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Research Papers: Fundamental Issues and Canonical Flows

Assessment of DES Models for Separated Flow From a Hump in a Turbulent Boundary Layer

[+] Author and Article Information
Daniel C. Lyons

VHCE York, Voith Hydro, Inc., York, PA 17405daniel.lyons@voith.com

Leonard J. Peltier1

 Bechtel National, Inc., Frederick, MD 21703ljpeltie@bechtel.com

Frank J. Zajaczkowski

The Applied Research Laboratory, The Pennsylvania State University, University Park, PA 16804fxz101@psu.edu

Eric G. Paterson

The Applied Research Laboratory, The Pennsylvania State University, University Park, PA 16802; Associate Professor Department of Mechanical and Nuclear Engineering, The Pennsylvania State University, University Park, PA 16802egp11@psu.edu

See http://cfdval2004.larc.nasa.gov/case3.html for code validation purposes.

http://cfdval2004.larc.nasa.gov/case3.html.

http://www.acusim.com/.

1

Corresponding author.

J. Fluids Eng 131(11), 111203 (Oct 28, 2009) (9 pages) doi:10.1115/1.4000376 History: Received October 29, 2007; Revised September 20, 2009; Published October 28, 2009

Separated flow past a hump in a turbulent boundary layer is studied numerically using detached-eddy simulation (DES), zonal detached-eddy simulation (ZDES), delayed detached-eddy simulation (DDES), and Reynolds-averaged Navier–Stokes (RANS) modeling. The geometry is smooth so the separation point is a function of the flow solution. Comparisons to experimental data show that RANS with the Spalart–Allmaras turbulence model predicts the mean-field statistics well. The ZDES and DDES methods perform better than the DES formulation and are comparable to RANS in most statistics. Analyses motivate that modeled-stress depletion near the separation point contributes to differences observed in the DES variants. The order of accuracy of the flow solver ACUSOLVE is also documented.

Copyright © 2009 by American Society of Mechanical Engineers
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References

Figures

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Figure 1

Schematic of hump model used for CFD

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Figure 2

Full (above) and close-up views (below) of the computational grid

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Figure 3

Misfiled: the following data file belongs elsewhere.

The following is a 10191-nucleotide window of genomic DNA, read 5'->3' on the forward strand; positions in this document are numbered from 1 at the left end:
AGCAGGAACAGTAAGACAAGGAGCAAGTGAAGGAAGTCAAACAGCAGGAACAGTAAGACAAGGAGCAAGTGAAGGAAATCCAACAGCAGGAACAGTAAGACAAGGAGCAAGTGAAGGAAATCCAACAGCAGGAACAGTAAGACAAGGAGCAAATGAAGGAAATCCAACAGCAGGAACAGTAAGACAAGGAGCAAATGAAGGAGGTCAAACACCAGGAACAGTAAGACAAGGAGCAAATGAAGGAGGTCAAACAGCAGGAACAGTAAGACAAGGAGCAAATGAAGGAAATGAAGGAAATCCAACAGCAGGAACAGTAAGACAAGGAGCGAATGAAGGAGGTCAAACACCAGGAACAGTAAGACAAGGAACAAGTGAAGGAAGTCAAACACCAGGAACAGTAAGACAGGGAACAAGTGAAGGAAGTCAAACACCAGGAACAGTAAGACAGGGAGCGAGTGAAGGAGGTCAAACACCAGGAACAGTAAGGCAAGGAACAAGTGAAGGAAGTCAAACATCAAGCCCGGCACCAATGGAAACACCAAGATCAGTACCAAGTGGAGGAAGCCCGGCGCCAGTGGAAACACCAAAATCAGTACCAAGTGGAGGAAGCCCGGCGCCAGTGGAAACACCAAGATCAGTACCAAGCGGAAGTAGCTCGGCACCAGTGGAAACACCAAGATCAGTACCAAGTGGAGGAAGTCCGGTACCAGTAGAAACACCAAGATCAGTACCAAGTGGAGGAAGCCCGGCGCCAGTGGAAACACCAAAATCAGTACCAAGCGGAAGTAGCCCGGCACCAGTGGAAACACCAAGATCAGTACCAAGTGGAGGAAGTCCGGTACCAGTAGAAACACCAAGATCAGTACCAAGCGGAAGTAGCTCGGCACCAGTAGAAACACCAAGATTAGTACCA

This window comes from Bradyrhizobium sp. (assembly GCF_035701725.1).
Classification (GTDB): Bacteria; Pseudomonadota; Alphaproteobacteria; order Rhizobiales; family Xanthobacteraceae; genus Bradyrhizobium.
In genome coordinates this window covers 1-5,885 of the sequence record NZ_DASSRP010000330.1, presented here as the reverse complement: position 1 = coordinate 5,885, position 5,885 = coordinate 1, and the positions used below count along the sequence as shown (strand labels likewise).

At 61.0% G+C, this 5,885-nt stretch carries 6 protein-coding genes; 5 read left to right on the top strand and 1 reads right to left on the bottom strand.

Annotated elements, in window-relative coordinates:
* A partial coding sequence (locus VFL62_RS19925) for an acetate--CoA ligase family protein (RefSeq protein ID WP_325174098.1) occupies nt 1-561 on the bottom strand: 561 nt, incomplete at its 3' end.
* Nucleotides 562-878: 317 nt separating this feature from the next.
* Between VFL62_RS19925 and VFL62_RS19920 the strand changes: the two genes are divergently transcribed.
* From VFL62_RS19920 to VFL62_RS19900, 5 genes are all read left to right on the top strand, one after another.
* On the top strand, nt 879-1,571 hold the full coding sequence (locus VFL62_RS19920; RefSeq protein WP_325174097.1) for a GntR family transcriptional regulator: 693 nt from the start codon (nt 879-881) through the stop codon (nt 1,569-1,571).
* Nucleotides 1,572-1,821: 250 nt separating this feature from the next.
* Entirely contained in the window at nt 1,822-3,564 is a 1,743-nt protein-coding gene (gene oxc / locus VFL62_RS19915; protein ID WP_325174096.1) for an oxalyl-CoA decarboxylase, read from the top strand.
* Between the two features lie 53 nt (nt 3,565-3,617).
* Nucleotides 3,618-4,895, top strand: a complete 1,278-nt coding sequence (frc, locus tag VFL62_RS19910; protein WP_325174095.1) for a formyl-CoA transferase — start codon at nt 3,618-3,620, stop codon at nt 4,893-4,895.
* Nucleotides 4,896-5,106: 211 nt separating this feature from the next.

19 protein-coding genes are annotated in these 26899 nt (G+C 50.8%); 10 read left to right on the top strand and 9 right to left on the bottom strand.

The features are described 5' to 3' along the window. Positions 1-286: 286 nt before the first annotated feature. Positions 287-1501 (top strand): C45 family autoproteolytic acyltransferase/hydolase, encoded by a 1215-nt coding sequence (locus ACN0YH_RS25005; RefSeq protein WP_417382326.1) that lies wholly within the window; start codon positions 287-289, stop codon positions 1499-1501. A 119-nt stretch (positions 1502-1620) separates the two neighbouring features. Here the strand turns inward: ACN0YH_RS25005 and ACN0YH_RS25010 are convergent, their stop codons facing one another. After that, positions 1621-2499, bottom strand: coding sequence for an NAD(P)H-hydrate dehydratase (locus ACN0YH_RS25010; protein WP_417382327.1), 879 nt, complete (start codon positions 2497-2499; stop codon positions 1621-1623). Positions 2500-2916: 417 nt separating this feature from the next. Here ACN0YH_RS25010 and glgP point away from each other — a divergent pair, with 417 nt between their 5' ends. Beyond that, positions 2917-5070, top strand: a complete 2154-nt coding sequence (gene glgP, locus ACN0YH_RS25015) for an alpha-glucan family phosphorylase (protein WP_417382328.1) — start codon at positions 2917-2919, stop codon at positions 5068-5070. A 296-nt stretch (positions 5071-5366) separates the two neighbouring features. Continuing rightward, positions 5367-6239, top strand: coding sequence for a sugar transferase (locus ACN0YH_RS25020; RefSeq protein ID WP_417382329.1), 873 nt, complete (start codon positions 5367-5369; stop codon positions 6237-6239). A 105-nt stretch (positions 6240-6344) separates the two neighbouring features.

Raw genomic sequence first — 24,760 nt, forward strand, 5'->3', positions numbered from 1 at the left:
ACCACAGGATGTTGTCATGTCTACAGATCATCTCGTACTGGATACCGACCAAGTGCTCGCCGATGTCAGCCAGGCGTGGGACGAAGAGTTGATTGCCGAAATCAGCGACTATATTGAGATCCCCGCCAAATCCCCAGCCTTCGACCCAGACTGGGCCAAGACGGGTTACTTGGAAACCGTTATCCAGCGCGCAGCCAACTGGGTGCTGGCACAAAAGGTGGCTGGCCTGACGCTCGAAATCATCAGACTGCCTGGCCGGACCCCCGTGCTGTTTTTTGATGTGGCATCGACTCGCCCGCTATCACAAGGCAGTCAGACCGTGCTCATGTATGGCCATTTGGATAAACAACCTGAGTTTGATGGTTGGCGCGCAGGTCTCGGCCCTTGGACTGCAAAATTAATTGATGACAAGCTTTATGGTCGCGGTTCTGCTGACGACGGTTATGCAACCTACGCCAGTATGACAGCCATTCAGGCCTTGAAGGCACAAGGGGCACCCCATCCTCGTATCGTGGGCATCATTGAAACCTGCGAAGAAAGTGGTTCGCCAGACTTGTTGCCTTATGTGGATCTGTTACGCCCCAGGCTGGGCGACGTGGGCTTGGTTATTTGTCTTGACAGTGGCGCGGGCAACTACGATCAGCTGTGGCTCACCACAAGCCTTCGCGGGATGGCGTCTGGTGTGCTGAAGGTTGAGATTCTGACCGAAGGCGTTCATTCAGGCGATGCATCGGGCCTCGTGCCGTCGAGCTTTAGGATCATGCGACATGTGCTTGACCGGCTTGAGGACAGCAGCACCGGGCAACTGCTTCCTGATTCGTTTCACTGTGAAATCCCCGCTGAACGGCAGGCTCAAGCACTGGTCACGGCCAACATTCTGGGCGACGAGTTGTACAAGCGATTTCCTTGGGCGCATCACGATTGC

Mean-velocity profiles near inflow (x/c=−2.1) for RANS, DES, ZDES, and DDES

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Figure 4

Streamlines and mesh for the Taylor–Green vortex

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Figure 5

Log plots of maximum error, εU, versus resolution for mesh study and time study for hexes (diamond) and wedges (triangle)

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Figure 6

LES computation Reτ=470 (solid line) compared to the DNS data of Moser (16)Reτ=590 (circles) for turbulent channel flow in near-wall region in plus coordinates

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Figure 8

Mean-velocity field: contours of longitudinal velocity (U) and streamlines

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Figure 10

Contour map of DES discriminator functions. The contour boundary separates the RANS (near boundary) and LES (separated zone) regions.

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Figure 9

Mean U velocity profiles prior to separation (x/c=0.6) for RANS, DES, ZDES, and DDES

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Figure 7

ACUSOLVE LES data at Reτ=470 (solid lines) compared with the DNS data of Moser (16) at Reτ=590 (filled-in symbols) and Reτ=395 (open symbols (16). urms+ (circles), vrms+ (diamonds), and wrms+ (gradients).

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Figure 15

Plots of turbulent stress uu¯ for DES (long dash), ZDES (dash), DDES (solid), and experiment (open circles) at x/c=0.8, 0.9, 1.1, and 1.2

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Figure 14

Pressure and skin friction coefficient profiles for DES (long dash), ZDES (dash), DDES (solid), RANS (dash dot), experiment (circle), Biswas’ (10) LES pressure and skin friction coefficients (diamond), and DES pressure coefficient (square) of Krishnan (9)

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Figure 13

Contours of resolved and subfilter turbulent kinetic energy

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Figure 12

Profiles of U (thick) and V (thin) for DES (long dash), ZDES (dash), DDES (solid), RANS (dash dot), and DES of Krishnan (9) (squares) at x/c locations of interest. Other symbols are the experimental results for U (circle) and V (diamond).

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Figure 11

Contour maps of the nondimensional, mean eddy viscosity

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